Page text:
Ultimately we decided (as did all of our mainstream competitors) that Reliability, Expandability, and Serviceability (RES) were more important than ultra-density for the markets we are targeting (enterprise and SaaS/IaaS).  After all, we are typically replacing literally multiple refrigerators of spinning disks with something the size of a microwave….is it really necessary to make it VCR or pizza-box sized, if that means sacrificing RES?  Some questions to ask yourself, and to ask your flash vendors:

  • Do you care about real high availability, with independent controllers and components, or do you trust your redundant components all in one box connected by a single passive or active motherboard?  Have all the failure paths been tested?  As a consumer, how can you test all the failure paths to gain comfort yourself?  Do you just have to take the vendor’s word?
  • Do you care about non-disruptive upgrades, or do you want to take downtime for every application whenever the array needs to be upgraded?  Does the architecture even support non-disruptive upgrades?  NDU has been standard-issue in storage for over a decade.
  • Do you care about expandability?  Do you want to fully-populate your flash array on day one, of would you like to start small and expand as you grow without downtime?  Does your vendor’s architecture support hot-expansion?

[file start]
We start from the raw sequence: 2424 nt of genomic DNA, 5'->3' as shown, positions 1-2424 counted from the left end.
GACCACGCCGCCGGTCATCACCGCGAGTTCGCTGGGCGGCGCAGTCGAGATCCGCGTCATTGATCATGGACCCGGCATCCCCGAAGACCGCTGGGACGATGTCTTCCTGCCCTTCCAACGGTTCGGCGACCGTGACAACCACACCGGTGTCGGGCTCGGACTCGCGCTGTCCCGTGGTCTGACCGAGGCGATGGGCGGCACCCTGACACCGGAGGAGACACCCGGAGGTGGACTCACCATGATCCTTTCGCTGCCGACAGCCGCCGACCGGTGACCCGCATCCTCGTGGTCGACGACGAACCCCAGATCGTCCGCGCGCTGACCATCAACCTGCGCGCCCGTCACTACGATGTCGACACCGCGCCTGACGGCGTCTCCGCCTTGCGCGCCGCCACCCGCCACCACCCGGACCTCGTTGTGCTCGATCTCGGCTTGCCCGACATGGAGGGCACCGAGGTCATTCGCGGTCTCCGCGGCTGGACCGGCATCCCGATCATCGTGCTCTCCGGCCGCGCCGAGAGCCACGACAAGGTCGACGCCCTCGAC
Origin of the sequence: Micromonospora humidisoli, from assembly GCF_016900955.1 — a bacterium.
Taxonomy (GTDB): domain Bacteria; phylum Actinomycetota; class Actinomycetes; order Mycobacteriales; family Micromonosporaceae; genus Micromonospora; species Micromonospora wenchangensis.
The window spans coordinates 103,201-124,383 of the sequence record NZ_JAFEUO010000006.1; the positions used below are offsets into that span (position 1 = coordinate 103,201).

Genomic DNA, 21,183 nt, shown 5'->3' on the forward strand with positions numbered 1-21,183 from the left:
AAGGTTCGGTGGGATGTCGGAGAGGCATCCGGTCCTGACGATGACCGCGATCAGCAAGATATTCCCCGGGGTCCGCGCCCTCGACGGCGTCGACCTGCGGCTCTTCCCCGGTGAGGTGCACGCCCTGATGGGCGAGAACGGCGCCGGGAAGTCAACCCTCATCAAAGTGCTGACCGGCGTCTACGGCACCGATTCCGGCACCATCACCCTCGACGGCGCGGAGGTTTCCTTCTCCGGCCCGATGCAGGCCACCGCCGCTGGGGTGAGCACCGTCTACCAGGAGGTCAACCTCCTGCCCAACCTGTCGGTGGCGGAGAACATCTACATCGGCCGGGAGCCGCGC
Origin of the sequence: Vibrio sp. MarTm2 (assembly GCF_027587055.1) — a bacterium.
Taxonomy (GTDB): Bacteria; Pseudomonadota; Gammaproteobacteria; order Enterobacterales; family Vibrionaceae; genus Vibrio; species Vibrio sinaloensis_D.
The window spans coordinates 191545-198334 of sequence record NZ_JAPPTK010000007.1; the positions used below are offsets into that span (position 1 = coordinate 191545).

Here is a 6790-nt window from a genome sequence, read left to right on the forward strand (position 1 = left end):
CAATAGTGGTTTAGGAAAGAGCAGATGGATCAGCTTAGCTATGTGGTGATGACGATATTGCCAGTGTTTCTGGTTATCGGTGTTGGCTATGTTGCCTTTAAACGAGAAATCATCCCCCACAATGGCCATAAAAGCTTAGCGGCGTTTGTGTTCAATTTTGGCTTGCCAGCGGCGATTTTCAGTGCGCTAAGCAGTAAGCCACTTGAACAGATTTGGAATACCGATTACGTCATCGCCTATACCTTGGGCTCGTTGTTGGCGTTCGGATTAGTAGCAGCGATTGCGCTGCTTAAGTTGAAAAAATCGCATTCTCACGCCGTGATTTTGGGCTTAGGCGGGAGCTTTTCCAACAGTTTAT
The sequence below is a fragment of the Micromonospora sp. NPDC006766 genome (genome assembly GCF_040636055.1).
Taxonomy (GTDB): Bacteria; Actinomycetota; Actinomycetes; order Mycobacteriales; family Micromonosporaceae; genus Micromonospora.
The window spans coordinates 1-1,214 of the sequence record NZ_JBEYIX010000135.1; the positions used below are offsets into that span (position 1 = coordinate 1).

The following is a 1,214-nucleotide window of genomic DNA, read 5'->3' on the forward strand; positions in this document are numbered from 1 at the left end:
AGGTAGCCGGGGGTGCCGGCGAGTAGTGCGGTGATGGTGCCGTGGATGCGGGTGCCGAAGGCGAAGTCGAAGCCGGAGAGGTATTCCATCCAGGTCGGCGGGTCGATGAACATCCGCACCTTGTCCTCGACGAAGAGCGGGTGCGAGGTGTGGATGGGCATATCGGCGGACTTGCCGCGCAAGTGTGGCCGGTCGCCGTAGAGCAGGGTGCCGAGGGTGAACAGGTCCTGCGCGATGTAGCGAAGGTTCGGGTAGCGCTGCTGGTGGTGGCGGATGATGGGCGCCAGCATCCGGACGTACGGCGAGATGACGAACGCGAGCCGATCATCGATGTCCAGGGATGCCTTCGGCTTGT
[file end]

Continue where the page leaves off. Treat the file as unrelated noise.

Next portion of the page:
• If a flash module fails, how do you plan to replace it?  Would you really slide a running flash array out of its rack, open the top cover, and “play operation” to remove a failed module while your key business applications are running?  If so, please give this a shot during a PoC, and let us know how comfortable you feel about it!

Net net: density is important to the extent that it can be used to drive significant cost out of the architecture, and Pure believes in continually pushing density for this benefit, but not at the expense of sacrificing resiliency, expandability, and serviceability.  The sweet spot is to maximize density without sacrificing RES.

 

4: What happened to the storage establishment?

And to end on a lighter note, 2012 was the year of “big storage” waking-up from their slumber to join the all-flash storage revolution….we saw EMC acquire (but not ship) XtremIO, NetApp announce their plans to build FlashRay, IBM acquire TMS, Hitachi build their own flash controller, 3Par announce a flash storage retrofit disk array, and Dell threaten to do something with flash a few times….but alas, none of them are showing their wares at the show.  Maybe next year?